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Adult diaper rash often occurs as a result of wearing adult diapers, incontinence briefs, or pads.

Diaper rash can be uncomfortable and painful, but most cases can be treated using over-the-counter (OTC) and home remedies. It typically begins as small, pink patches of irritated skin and progresses to larger patches of red, raised, painful bumps with a surrounding rash.

Rashes that are severe, do not respond to basic care, or last more than 3 days may have developed as a result of infections or underlying medical conditions. Examples include yeast infections and long-term skin conditions, such as psoriasis and eczema.

In this article, we look at the causes and symptoms of adult diaper rash, as well as options for prevention and treatment.

Adult diapers being handed by volunteer to nurse.Share on Pinterest
Adult diapers and pads may cause a rash.

Anyone can develop diaper rash at any age. It is most common in babies and infants because diapers trap moisture and bacteria near the skin.

For the same reason, adults who wear pads or specially designed briefs with absorbent padding may also develop diaper rash.

People may need to use adult diapers or pads in a variety of situations, including when they are:

  • having trouble using or accessing the bathroom
  • struggling with bowel or bladder control
  • working in jobs that require long periods of time without being able to go to the bathroom
  • living with conditions such as Alzheimer’s disease that affect their ability to remember to go to the bathroom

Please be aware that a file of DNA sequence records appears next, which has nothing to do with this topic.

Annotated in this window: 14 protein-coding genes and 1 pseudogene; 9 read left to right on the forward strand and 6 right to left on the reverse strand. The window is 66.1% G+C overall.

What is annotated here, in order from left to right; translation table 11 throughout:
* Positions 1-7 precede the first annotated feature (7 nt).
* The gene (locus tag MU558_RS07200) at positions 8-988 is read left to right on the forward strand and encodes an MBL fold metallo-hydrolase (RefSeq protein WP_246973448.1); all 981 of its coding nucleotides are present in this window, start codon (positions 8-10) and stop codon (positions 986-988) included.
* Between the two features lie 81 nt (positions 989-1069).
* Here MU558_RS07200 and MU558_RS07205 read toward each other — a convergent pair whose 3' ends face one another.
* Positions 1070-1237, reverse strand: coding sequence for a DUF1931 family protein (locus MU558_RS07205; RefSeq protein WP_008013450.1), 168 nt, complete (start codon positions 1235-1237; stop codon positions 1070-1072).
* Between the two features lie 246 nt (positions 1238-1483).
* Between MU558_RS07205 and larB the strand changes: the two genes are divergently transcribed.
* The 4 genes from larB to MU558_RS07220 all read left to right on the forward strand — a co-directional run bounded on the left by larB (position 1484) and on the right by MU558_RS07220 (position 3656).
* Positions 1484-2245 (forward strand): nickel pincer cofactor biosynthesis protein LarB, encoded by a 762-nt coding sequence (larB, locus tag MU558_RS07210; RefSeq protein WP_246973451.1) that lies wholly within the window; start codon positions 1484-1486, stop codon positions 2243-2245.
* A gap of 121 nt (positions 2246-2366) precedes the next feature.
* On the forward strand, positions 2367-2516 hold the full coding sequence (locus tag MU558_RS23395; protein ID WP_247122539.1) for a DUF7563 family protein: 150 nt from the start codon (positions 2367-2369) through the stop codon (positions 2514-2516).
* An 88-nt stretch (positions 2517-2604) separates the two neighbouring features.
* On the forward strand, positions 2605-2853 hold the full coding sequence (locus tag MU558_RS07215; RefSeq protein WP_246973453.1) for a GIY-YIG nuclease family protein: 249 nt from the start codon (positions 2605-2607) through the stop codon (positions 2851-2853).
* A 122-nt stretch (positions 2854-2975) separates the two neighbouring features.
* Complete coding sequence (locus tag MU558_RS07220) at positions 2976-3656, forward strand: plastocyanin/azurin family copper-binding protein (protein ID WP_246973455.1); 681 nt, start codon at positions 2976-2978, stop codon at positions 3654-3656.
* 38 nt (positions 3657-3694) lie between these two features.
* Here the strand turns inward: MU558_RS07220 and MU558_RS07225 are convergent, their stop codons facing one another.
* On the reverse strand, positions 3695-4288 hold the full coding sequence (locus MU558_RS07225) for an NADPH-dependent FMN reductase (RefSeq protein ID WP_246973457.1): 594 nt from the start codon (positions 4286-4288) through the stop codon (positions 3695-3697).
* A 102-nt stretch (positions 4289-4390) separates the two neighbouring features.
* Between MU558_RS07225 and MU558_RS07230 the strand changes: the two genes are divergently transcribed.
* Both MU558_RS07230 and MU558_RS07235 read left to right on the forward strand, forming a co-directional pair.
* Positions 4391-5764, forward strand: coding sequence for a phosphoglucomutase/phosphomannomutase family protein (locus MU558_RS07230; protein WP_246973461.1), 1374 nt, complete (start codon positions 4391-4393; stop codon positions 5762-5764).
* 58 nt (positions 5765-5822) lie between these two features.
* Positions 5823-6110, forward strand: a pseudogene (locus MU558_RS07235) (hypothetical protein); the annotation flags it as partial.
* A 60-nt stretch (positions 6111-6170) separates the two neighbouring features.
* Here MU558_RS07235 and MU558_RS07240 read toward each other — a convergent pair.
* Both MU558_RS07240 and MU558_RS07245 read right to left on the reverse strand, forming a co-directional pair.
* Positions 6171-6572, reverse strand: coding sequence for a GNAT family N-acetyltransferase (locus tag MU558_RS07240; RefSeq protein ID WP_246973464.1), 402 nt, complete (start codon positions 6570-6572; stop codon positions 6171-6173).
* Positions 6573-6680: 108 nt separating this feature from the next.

Using adult diapers, incontinence underwear, or pads can lead to diaper rash in adults.

The specific causes related to using these products include:

  • skin irritation from trapped heat and moisture
  • skin barrier damage from chafing or rubbing
  • inflammation caused by the ammonia in trapped urine or the enzymes in stools, which damage skin tissues when in close contact with the skin
  • allergic reactions to dyes, perfumes, or materials in the diaper, underwear, or pad
  • fungal infections, most commonly Candida albicans
  • bacterial infections, most commonly Staphylococcus aureus
  • flare-ups of chronic skin conditions, such as psoriasis and eczema

Not everyone who gets diaper rash wears or uses diapers. Diaper rash and the infections associated with it can also be caused by:

  • poor genital hygiene
  • allergic reactions or flare-ups related to chemicals, dyes, or fragrances found in detergents used to wash underwear
  • chronic or severe chafing or rubbing
  • allergic reactions to dyes, perfumes, or other substances found in personal hygiene wipes or lubricants
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Symptoms may include itchiness and discolored patches of skin.

Diaper rash can develop anywhere on the groin, buttock, thighs, and hips.

Minor to mild cases of diaper rashes can cause:

  • pink patches or spots of skin
  • patches or spots of dry skin
  • itchiness
  • small, red, raised bumps not connected by an underlying rash

Moderate cases of diaper rash often cause:

  • large areas of a pinkish to bright red rash
  • larger, red, raised bumps that are scattered and sometimes connected by the underlying rash
  • itchiness and tenderness

Severe or untreated diaper rash can lead to:

  • large patches of bright red, inflamed skin that may appear burnt
  • very large bumps or welts that sometimes fill with fluid and ooze
  • extreme itchiness and burning
  • pain and tenderness
  • pain when sitting or when putting on underwear or clothing

A diaper rash that occurs alongside a flare-up of another skin condition, such as psoriasis, eczema, or atopic dermatitis, may have similar symptoms as the underlying condition.

When an infection is the cause of diaper rash, it may also result in:

  • fever
  • blisters that ooze pus